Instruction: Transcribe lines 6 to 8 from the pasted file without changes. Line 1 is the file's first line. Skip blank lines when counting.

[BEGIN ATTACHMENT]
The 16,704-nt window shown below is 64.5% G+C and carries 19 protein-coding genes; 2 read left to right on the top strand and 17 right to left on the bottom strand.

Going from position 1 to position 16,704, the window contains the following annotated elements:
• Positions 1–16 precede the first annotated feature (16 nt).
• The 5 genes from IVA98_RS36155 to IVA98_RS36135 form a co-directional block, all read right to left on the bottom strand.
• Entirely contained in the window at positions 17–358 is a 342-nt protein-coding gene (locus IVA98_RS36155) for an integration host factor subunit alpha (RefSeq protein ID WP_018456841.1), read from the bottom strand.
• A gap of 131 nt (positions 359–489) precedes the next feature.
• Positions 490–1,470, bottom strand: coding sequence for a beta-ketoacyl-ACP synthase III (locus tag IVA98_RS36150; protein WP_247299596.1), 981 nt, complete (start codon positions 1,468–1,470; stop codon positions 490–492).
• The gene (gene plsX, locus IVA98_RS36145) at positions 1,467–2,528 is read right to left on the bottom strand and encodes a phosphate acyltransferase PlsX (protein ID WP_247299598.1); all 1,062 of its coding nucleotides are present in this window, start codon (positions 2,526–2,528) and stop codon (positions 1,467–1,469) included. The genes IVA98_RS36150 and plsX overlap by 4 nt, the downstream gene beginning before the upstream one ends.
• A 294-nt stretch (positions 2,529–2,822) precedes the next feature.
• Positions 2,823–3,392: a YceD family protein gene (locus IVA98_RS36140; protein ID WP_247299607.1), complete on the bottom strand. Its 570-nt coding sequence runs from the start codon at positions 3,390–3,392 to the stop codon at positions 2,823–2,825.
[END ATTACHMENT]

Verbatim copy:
• A gap of 131 nt (positions 359–489) precedes the next feature.
• Positions 490–1,470, bottom strand: coding sequence for a beta-ketoacyl-ACP synthase III (locus tag IVA98_RS36150; protein WP_247299596.1), 981 nt, complete (start codon positions 1,468–1,470; stop codon positions 490–492).
• The gene (gene plsX, locus IVA98_RS36145) at positions 1,467–2,528 is read right to left on the bottom strand and encodes a phosphate acyltransferase PlsX (protein ID WP_247299598.1); all 1,062 of its coding nucleotides are present in this window, start codon (positions 2,526–2,528) and stop codon (positions 1,467–1,469) included. The genes IVA98_RS36150 and plsX overlap by 4 nt, the downstream gene beginning before the upstream one ends.